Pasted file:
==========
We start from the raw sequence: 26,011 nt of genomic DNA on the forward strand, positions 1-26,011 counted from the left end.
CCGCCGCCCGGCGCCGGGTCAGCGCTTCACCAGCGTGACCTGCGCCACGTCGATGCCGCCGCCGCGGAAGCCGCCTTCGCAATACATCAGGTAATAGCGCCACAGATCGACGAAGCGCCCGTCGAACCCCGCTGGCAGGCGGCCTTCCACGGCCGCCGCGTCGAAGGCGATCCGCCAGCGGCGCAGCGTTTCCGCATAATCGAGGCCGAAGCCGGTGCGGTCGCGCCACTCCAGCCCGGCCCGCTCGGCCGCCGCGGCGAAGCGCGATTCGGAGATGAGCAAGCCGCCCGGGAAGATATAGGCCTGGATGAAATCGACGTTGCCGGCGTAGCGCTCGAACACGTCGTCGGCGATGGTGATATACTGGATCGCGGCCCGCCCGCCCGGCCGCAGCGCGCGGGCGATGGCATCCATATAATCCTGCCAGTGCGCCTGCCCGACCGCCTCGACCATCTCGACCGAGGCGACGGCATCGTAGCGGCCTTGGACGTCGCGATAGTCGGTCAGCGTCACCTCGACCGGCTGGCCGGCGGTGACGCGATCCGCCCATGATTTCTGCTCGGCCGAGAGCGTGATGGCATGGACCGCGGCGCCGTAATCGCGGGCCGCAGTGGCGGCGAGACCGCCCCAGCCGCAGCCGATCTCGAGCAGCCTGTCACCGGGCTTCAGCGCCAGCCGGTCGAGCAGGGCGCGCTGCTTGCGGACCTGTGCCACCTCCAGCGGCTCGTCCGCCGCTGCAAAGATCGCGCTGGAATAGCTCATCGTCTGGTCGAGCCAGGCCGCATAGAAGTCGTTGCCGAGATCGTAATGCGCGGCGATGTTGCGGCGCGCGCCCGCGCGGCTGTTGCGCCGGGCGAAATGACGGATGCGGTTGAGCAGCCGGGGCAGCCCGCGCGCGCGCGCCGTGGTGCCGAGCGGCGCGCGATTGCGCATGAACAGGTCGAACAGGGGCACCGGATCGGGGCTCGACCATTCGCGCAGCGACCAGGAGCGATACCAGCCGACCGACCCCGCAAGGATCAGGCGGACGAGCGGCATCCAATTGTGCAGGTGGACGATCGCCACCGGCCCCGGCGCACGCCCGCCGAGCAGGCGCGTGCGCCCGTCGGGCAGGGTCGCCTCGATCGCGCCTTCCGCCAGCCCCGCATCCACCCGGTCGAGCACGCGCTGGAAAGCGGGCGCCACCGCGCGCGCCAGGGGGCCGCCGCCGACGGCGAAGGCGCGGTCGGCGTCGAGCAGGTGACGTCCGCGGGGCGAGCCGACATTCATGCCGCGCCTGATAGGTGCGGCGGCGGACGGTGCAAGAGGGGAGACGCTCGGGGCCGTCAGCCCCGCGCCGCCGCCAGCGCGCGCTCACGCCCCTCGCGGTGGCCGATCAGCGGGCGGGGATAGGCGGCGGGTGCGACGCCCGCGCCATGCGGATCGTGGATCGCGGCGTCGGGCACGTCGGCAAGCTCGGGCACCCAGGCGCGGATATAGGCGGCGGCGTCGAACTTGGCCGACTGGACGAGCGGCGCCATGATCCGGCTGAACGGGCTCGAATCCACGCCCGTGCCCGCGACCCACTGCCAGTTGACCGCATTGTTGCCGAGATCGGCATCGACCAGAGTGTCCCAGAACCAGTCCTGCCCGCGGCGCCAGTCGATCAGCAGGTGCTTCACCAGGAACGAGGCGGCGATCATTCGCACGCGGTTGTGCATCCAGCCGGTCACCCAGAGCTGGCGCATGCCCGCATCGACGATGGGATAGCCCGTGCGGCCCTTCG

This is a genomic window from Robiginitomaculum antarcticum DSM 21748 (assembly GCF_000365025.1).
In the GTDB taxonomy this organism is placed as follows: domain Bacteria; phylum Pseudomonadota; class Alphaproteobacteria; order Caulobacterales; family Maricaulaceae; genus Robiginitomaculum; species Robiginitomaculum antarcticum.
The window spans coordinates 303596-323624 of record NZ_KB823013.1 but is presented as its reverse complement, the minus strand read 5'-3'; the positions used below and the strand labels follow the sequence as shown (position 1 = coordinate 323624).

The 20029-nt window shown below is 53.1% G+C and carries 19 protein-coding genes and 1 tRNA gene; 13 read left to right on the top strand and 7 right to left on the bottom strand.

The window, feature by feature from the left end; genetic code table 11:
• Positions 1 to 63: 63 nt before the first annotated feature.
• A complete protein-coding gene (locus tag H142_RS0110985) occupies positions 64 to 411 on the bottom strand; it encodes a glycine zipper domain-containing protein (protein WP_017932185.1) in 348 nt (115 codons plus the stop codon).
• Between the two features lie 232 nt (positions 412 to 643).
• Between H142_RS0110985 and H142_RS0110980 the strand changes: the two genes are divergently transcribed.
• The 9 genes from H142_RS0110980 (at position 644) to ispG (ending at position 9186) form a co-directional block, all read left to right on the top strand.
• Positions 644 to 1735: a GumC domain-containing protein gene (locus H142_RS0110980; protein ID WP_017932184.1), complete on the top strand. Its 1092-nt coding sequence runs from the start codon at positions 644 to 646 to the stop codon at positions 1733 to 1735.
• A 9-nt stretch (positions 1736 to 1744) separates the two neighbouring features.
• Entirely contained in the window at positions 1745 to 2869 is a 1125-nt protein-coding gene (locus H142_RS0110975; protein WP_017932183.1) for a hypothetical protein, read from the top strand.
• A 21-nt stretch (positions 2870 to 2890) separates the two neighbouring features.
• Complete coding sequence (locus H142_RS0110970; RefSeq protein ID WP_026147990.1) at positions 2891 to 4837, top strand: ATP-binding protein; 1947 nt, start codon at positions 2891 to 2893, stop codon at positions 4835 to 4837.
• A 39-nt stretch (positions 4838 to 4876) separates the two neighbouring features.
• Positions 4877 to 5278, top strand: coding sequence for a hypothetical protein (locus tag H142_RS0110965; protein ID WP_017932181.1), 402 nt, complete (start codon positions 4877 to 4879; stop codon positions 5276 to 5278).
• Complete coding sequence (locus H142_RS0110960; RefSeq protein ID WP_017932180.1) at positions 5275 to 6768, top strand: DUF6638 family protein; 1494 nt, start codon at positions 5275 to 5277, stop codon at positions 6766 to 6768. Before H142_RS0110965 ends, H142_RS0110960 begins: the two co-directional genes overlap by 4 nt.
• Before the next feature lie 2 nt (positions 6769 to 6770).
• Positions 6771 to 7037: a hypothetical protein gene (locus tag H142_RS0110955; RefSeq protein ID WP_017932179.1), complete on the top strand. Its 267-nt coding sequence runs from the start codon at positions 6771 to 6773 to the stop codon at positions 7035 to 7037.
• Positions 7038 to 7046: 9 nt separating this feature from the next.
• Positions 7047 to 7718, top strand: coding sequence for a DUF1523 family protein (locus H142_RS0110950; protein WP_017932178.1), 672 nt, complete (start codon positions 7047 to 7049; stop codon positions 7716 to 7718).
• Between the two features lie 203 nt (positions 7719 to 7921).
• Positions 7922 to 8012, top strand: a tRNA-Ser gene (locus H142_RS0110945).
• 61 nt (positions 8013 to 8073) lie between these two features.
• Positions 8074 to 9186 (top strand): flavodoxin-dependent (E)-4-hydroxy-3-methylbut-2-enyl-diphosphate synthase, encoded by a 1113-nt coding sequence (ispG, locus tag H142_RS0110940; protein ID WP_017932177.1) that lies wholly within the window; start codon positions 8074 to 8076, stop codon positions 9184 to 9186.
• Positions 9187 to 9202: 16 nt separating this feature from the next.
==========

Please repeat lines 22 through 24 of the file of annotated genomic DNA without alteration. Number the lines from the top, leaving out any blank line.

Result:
• Positions 6771 to 7037: a hypothetical protein gene (locus tag H142_RS0110955; RefSeq protein ID WP_017932179.1), complete on the top strand. Its 267-nt coding sequence runs from the start codon at positions 6771 to 6773 to the stop codon at positions 7035 to 7037.
• Positions 7038 to 7046: 9 nt separating this feature from the next.
• Positions 7047 to 7718, top strand: coding sequence for a DUF1523 family protein (locus H142_RS0110950; protein WP_017932178.1), 672 nt, complete (start codon positions 7047 to 7049; stop codon positions 7716 to 7718).